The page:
STAFF and visitors at a popular wildlife park are celebrating Penguin Awareness Day with the creatures themselves.

Birdland, Park and Gardens, in Bourton-on-the-Water, is marking the day with a host of fun activities.

Guests can watch the park's colony of King Penguins and Humboldts enjoy their nutritious fish lunch from 2.30pm, before entering a competition to win the chance to feed the birds themselves. 

Then, they can visit the three Humboldt chicks who are the newest penguins to be hand-reared at Birdland.

Head keeper Alistair Keen said: "Penguin Awareness Day is a great opportunity for the Keepers at Birdland to demonstrate what amazing creatures King Penguins and Humboldts are.

"Visitors can learn interesting and little-known facts about the colony at Penguin Shore as well as experience life as a Penguin Keeper.

"At Birdland we are part of the EEP, European Endangered Species Programmes, and I sit on the King Penguin Committee.

"We are committed to increasing the numbers and health of the endangered avian species."

Top Five King Penguin Facts

• The King penguin is the second largest penguin in the World. They are about three feet tall and weigh up to 35lbs.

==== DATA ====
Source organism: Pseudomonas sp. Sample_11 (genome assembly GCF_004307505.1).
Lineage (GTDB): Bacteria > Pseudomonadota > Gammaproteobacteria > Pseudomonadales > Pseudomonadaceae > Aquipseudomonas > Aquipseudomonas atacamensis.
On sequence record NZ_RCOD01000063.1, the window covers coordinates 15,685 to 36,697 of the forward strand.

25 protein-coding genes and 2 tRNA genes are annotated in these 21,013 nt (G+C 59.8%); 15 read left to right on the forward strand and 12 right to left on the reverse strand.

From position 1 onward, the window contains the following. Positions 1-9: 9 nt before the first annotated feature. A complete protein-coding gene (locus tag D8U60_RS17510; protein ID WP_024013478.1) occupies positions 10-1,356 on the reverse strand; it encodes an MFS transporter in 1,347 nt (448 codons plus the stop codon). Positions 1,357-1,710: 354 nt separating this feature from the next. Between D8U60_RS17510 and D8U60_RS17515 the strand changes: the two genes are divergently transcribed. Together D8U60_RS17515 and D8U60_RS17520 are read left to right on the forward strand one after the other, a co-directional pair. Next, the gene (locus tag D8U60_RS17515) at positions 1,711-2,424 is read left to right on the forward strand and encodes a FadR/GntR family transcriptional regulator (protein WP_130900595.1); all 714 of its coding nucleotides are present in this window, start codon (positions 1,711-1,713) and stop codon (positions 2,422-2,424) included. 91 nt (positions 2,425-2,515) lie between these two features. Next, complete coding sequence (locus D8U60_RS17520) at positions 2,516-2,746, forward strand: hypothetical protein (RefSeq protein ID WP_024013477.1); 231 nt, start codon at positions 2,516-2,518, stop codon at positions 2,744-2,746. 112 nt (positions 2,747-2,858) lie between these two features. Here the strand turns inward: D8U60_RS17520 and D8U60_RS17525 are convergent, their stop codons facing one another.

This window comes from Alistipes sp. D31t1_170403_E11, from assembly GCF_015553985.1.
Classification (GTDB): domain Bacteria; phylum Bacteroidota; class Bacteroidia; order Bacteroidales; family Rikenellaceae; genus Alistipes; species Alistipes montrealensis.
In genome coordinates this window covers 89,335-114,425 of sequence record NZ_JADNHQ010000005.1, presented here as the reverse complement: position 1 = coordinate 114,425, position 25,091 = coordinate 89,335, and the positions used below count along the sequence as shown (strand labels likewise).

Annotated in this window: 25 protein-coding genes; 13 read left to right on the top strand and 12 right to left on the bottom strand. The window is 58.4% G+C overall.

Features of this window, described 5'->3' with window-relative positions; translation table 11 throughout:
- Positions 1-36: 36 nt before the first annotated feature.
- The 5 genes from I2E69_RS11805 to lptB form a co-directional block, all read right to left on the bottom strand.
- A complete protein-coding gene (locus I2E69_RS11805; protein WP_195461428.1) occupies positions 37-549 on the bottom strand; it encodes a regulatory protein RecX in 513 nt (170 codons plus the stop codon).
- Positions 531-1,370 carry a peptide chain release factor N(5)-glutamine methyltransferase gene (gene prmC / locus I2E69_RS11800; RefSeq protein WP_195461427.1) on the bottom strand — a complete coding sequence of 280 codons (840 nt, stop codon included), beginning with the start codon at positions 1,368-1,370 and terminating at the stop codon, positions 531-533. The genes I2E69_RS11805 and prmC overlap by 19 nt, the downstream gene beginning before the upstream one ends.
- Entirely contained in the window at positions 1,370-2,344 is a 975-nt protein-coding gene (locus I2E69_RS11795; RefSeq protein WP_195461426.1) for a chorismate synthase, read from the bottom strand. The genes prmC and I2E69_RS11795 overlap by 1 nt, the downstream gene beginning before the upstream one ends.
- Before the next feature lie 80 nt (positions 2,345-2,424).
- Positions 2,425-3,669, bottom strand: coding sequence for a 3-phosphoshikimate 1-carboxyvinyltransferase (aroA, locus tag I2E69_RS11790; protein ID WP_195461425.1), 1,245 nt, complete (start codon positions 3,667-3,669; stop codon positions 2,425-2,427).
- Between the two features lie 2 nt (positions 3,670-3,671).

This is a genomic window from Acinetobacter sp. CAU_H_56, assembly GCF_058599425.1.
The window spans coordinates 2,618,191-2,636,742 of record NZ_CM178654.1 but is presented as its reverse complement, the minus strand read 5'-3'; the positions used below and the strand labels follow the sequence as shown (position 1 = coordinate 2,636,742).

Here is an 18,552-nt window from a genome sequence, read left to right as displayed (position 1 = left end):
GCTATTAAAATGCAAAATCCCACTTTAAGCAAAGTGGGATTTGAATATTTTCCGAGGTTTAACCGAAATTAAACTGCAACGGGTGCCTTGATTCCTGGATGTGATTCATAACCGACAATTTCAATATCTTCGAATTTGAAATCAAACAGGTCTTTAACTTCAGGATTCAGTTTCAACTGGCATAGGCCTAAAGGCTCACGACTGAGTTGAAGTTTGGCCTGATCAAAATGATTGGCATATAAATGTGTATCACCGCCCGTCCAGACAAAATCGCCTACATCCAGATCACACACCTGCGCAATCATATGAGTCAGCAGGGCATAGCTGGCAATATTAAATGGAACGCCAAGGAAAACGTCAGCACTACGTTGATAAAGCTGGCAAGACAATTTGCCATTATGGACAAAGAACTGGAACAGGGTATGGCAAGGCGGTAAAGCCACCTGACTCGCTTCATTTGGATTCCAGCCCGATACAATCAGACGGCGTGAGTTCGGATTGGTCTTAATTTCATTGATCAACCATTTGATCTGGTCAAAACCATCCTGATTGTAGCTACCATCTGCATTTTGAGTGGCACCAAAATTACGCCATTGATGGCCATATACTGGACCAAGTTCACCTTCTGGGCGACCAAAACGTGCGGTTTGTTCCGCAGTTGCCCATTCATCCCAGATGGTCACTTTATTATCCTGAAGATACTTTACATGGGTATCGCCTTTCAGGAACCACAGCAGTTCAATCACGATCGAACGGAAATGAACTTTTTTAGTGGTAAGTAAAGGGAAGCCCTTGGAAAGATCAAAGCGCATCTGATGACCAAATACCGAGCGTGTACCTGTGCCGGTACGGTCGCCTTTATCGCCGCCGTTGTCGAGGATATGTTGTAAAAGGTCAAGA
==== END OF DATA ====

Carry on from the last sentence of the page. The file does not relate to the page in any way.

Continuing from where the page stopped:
• King penguins enjoy a game of football.

• In the wild they are found on sub-Antarctic islands including Crozet, Prince Edward, Kerguelen, South Georgia and Mazquarie Islands.

• King penguins hatch only one chick at a time. Their chicks have fuzzy brown feathers for about a year after they are born

• With up to 18 months of rearing, King Penguin chicks are the slowest chicks to reach independence of any bird!

Top Five Humboldt Penguin Facts

  • Humboldt Penguins are from warmer climates, along the coast of Chile and Peru.

• They are incredibly acrobatic! The rocky habitat has made them excellent climbers and they can jump with both legs balancing themselves with the help of their flippers.

• While hunting, they can stay underwater for up to two minutes.

• Humboldt penguins can have up to two incubation periods in one year, laying from two eggs each time.

• Humboldts, whilst looking after their offspring, call to each other with a braying sound, like a donkey.